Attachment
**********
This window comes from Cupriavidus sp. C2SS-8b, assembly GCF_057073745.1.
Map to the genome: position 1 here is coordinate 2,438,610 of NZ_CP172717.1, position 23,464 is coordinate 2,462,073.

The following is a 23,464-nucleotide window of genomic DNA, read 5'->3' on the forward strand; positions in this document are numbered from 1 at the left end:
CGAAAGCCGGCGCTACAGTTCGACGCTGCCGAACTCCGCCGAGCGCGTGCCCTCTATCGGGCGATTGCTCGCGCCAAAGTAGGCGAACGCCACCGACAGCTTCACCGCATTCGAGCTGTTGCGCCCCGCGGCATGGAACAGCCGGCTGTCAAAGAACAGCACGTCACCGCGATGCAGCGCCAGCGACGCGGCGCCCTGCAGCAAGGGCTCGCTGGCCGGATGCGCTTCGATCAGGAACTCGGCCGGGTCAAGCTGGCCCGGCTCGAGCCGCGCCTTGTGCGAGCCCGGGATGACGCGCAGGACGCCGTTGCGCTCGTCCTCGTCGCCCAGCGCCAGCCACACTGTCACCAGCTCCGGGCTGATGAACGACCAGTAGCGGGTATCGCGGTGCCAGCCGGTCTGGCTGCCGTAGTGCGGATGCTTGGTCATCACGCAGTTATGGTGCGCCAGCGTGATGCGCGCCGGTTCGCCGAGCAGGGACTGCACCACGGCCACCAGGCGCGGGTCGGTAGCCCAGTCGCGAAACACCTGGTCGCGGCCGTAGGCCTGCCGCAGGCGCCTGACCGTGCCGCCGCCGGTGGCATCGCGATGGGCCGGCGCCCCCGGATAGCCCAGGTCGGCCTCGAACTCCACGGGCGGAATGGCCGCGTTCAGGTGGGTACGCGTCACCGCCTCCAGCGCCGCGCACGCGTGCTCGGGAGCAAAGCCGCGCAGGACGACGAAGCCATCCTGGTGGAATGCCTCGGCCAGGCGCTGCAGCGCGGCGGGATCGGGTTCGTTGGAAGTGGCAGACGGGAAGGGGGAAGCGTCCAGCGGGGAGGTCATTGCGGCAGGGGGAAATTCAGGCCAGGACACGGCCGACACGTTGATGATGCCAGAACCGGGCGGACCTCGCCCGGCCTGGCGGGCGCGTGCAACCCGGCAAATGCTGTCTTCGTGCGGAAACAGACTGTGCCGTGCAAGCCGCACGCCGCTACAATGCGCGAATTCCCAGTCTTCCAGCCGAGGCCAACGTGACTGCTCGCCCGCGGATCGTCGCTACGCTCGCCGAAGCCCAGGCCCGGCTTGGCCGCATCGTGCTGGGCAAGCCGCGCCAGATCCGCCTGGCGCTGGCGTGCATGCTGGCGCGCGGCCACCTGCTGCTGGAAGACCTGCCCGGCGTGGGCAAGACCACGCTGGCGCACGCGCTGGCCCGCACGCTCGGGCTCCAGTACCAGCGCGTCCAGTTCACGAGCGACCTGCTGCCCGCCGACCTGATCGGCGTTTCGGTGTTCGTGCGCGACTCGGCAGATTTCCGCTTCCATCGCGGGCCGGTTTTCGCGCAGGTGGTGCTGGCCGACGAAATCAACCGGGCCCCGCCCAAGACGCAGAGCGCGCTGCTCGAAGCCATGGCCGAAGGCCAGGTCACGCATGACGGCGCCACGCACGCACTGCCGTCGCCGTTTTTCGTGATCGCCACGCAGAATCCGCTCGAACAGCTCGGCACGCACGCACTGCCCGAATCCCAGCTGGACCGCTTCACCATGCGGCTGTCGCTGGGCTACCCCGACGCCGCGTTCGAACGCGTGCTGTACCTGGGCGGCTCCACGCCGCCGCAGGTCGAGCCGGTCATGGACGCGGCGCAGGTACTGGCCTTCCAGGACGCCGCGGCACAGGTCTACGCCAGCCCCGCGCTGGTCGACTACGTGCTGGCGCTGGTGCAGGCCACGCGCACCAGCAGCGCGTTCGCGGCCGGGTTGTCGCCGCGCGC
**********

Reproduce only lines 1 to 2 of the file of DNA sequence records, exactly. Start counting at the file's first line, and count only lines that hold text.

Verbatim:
This window comes from Cupriavidus sp. C2SS-8b, assembly GCF_057073745.1.
Map to the genome: position 1 here is coordinate 2,438,610 of NZ_CP172717.1, position 23,464 is coordinate 2,462,073.